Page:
In the workplace, especially, criticism is highly gendered and asymmetrical—women receive the “abrasive” comment far more than men—and, without guardrails, radical transparency can make this worse. Many groups of people will find it harder to execute the principle and be, in turn, criticized more for doing so. Our judgments are often unfair, inflected with internalized biases, unrelated disturbances, or by the fact that a coworker has a really annoying vocal tic. To give free rein to criticism under the guise of betterment is a delusion of the very type radical honesty purports to avoid.
People who join Bridgewater are trained for its particular culture. They know what they’re getting into. That’s not true for those who would bring similar principles into the real world, believing it would be a boon if we said everything on our minds and all grew thicker skins.
It is true that we are often too defensive. It is also true that humans brains have a well-known bias for remembering the negative much more than the positive. Evolutionarily speaking, this elevated vigilance kept us alive, but for most of us there’s now little true threat to life and limb and this feature mostly serves to keep us up at night, ruminating our way into anxiety. Many of us do look back and shake our heads at how we were a year ago—and then never realize all the ways in which we grew.
And again, the harm is unequal: Women are more likely to ruminate on perceived failures than men. The egalitarian nature of radical honesty—where everyone can say everything to everyone—and this trick of our brains can collapse the necessary context we need to weigh everything appropriately. Criticism from a friend and criticism from an enemy should not receive equal consideration, yet we so often latch onto the latter.
Radical honesty that asks us to grow up and stomp out our egos is not the answer to better performance. The answer is self-compassion and nuanced criticism. Self-compassion helps us be open to necessary feedback; nuanced criticism helps us evaluate its source. In the disapproval matrix, writer Ann Friedman has created a better framework than the blanket policy of radical honesty. Friedman does not suggest we permanently adopt rose-colored glasses—she asks that we do not embrace all feedback equally. Her matrix differentiates between lovers, haters, critics, and frenemies, and advises us how seriously to take comments from each.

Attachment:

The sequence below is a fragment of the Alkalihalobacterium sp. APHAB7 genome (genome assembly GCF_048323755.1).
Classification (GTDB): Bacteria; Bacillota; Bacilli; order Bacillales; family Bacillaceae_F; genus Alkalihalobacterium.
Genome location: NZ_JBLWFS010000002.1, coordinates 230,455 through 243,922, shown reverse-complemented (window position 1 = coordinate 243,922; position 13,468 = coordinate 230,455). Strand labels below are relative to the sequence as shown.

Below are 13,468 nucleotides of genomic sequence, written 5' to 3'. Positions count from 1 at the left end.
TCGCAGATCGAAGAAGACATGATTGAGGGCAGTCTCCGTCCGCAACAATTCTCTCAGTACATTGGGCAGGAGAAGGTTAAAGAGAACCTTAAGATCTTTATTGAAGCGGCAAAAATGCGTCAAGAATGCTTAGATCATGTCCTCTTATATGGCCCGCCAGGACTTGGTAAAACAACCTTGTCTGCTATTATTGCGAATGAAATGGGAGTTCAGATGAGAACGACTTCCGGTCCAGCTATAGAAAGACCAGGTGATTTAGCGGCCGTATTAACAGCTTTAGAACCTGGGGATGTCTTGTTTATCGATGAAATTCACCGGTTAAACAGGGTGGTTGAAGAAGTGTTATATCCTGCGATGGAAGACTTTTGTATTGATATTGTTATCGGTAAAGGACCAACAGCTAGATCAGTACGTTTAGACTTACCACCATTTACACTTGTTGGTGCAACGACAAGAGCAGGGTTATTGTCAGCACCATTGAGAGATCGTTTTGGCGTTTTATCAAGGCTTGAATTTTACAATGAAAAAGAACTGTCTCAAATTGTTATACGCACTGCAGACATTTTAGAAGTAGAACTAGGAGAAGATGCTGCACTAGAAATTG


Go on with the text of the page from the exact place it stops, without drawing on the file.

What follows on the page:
The principle of radical honesty in the workplace may create helpful critics, or field experts that criticize the work and not you personally (though the caveats about feedback apply). But in the outside world, when deploying radical honesty with everyone we come across, this type of distance is unlikely. Such a policy pushing confrontation instead creates room for haters to take the megaphone under the guise of self-improvement.
A decade ago, I wished for the bravery to be radically honest with Ariana. Today, I am glad I said nothing, because the value of my critique amounted to nothing.
Feedback is rarely value-neutral. The implication is always that we should take the suggestion; that we will be better for doing so. That is not always true. There are generalized ideas of what is cool and what isn’t, and anime has never really ranked high there. My surface-level evaluation of Ariana was not entirely false, but it was useless, because the key word here is “generalized.” Once you find your people, the “generalized” opinion no longer really matters. (Just look at Michael B. Jordan.) Yet we are so quick to crave the opinion of those who do not know us, and reject the judgment of those who love us, precisely because they have the necessary context to do so.
We cannot float through life surrounded only by those who love us. We have to interact with those who do not, and receiving only positive feedback does us no favors in achieving our deepest goals. But we also do not have to accept the chatter of the masses, or elevate our own beliefs so much that we throw all of them into the world. People who advocate for radical transparency say that it will help us improve—but often, we do not need to be better at all.
Angela Chen is a senior editor at Wired Magazine and the author of Ace: What Asexuality Reveals About Desire, Society, and the Meaning of Sex, which was named one of the best books of 2020 by NPR, Electric Literature, and Them. Her reporting and essays have also appeared in The New York Times, The Wall Street Journal, The Atlantic, The Guardian, National Geographic, Paris Review, Lapham's Quarterly, and more.